First students at Fort Worth medical school will get free tuition for a year

 A rendering of the Interdisciplinary Research and Education Building at the UNT Health Science Center in Fort Worth. It is scheduled to be completed in fall 2018. UNT Health Science Center

By Bill Hanna

billhanna@star-telegram.com

 FORT WORTH

The inaugural class of 60 students in Fort Worth’s new M.D. program will receive free tuition for their first ear of school thanks to a gift from a Fort Worth businessman.

The first medical students at the new TCU and UNTHSC School of Medicine, scheduled to open in July 2019, will be known as Dorman Scholars in honor of Paul Dorman, chairman and CEO of Fort Worth-based DFB Pharmaceuticals.

The amount of the donation, called the H. Paul Dorman Charter Scholarship Program, was not disclosed, but TCU Chancellor Victor Boschini described it as “a ton of money.”

The M.D. school is a partnership of TCU and the University of North Texas Health Science Center in Fort Worth.

Since it is under the TCU banner, tuition is expected to be more than $50,000 a year, meaning the donation should be worth at least $3 million.

In a statement, Dorman said the new program will be a catalyst for Fort Worth.

“I understand the need for exceptionally trained physicians and I believe the TCU and UNTHSC School of Medicine team is creating the right formula to prepare students to practice medicine in the future,” Dorman said. “This school will change the medical and economic landscape of our community and I can’t wait to meet the students who will make up the first class.”

The idea for free tuition came from a similar program at the University of Central Florida in Orlando, where the first class of 40 students received full scholarships for all four years of medical school that totaled $7 million. That school’s first class started in 2009.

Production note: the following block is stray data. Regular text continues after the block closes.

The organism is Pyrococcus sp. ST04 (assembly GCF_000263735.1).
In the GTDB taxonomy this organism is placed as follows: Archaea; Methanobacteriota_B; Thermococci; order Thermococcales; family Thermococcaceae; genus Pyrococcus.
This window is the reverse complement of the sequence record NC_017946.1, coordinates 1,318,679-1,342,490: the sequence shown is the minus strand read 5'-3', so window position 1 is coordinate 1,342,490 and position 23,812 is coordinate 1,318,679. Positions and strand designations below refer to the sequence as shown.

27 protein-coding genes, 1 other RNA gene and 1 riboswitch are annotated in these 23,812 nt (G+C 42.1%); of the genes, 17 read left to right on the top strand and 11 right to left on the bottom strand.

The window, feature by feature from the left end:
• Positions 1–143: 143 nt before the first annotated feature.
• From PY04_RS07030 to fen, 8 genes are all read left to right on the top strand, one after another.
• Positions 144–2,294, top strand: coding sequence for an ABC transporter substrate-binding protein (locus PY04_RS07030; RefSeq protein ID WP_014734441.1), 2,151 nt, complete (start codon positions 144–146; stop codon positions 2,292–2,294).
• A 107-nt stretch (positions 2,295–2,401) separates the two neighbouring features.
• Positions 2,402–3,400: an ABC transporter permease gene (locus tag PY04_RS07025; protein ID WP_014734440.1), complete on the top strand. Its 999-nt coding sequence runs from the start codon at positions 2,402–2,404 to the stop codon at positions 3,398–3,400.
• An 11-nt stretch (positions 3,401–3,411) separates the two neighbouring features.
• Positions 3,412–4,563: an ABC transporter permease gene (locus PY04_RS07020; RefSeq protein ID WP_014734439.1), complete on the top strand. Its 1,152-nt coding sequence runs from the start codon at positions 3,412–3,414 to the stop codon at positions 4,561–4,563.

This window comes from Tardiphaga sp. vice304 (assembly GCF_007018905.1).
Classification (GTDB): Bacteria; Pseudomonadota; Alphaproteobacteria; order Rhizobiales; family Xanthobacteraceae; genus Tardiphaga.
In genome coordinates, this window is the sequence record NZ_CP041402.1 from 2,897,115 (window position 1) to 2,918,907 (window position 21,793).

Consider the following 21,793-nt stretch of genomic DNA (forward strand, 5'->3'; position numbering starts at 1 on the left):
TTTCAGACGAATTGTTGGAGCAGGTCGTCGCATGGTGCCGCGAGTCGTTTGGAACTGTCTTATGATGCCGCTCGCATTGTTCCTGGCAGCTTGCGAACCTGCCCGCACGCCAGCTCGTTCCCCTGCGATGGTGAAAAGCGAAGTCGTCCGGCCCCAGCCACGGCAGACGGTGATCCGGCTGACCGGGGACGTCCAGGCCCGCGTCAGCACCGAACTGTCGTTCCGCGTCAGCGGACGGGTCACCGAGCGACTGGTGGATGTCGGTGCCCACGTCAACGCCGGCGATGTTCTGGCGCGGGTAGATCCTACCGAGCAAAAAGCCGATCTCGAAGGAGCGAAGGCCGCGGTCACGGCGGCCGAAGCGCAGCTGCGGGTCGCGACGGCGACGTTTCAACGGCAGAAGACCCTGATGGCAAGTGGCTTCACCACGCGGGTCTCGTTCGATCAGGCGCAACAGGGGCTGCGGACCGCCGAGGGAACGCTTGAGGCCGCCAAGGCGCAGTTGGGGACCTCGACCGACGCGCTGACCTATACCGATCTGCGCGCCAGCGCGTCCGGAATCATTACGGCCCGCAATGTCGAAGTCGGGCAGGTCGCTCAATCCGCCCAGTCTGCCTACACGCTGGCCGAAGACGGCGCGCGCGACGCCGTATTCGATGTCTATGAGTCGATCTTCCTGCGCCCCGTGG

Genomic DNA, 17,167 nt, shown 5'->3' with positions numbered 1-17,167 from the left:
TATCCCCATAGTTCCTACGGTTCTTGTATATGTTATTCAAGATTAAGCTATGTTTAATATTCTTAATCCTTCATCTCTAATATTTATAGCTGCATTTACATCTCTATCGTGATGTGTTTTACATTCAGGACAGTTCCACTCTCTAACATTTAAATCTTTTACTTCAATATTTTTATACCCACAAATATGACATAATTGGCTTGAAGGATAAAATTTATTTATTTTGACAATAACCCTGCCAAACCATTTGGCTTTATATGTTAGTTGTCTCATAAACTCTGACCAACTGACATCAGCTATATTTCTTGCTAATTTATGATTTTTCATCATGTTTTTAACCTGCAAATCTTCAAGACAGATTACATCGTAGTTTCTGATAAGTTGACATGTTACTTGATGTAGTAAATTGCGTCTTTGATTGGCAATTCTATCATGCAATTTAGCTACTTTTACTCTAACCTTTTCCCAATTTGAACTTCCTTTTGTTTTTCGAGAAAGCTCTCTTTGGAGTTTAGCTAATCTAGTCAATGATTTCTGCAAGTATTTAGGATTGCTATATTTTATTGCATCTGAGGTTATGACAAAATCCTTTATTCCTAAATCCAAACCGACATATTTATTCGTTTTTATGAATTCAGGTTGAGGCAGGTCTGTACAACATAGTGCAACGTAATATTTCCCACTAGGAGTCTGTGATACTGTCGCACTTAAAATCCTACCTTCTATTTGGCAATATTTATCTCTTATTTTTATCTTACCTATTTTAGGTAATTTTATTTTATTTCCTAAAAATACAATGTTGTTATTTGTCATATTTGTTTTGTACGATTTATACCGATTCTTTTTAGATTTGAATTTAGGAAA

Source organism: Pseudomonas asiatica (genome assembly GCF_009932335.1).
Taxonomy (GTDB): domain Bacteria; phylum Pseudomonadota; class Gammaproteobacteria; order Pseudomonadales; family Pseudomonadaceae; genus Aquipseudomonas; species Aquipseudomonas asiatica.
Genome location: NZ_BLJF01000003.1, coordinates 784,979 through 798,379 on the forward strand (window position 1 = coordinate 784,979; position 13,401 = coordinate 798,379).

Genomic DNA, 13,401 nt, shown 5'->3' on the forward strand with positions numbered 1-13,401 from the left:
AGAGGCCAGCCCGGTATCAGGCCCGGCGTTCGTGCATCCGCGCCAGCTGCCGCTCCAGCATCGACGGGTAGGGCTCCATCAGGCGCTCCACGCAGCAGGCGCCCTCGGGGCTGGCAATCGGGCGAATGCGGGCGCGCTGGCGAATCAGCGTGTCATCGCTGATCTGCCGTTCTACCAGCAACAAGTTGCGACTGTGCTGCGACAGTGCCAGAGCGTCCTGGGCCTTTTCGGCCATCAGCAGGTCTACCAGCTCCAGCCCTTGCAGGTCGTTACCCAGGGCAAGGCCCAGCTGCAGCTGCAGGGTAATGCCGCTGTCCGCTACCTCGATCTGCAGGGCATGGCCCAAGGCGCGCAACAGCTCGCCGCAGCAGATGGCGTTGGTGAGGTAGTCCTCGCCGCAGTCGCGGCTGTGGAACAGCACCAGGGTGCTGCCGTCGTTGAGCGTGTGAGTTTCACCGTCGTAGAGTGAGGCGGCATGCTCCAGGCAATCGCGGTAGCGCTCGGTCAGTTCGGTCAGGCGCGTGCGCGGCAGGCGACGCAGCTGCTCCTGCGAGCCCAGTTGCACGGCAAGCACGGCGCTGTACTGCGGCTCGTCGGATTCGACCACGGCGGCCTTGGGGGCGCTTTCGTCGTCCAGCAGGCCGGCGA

“It’s a nice inducement to recruit the best,” said Stuart Flynn, dean of the new medical school.

At Monday’s press conference, the economic impact of the new M.D. program was projected to be $1.7 billion by 2030. A new medical school will have base operations of more than $140 million with additional impacts coming from research, clinical care, spin-offs and indirect support, said Paul Umbach, founder and president of the Pittsburgh-based consulting firm Tripp Umbach.

“When we study medical schools across the country, we find that the institutions with the greatest economic impact on their communities are those that are created from a partnership between two successful universities,” Umbach said.

The M.D. program is set to open in 2019, pending accreditation from the Liaison Committee on Medical Education and approval from the Southern Association of Colleges and Schools Commission on Colleges.

When classes start, the school will be housed on two floors of the UNT Health Science Center’s new Interdisciplinary Research Building, which is scheduled to be completed in 2018. Classes will also be held at TCU.

Both Boschini and Michael Williams, president of the Health Science Center, said the medical school won’t be looking to build a new campus for the foreseeable future.

“This location will be brand new,” Williams said. “I think it will carry us for several years.”

This will be the UNT Health Science Center’s second medical school. It already offers a doctor of osteopathic medicine degree through the Texas College of Osteopathic Medicine.

Bill Hanna: 817-390-7698, @fwhanna

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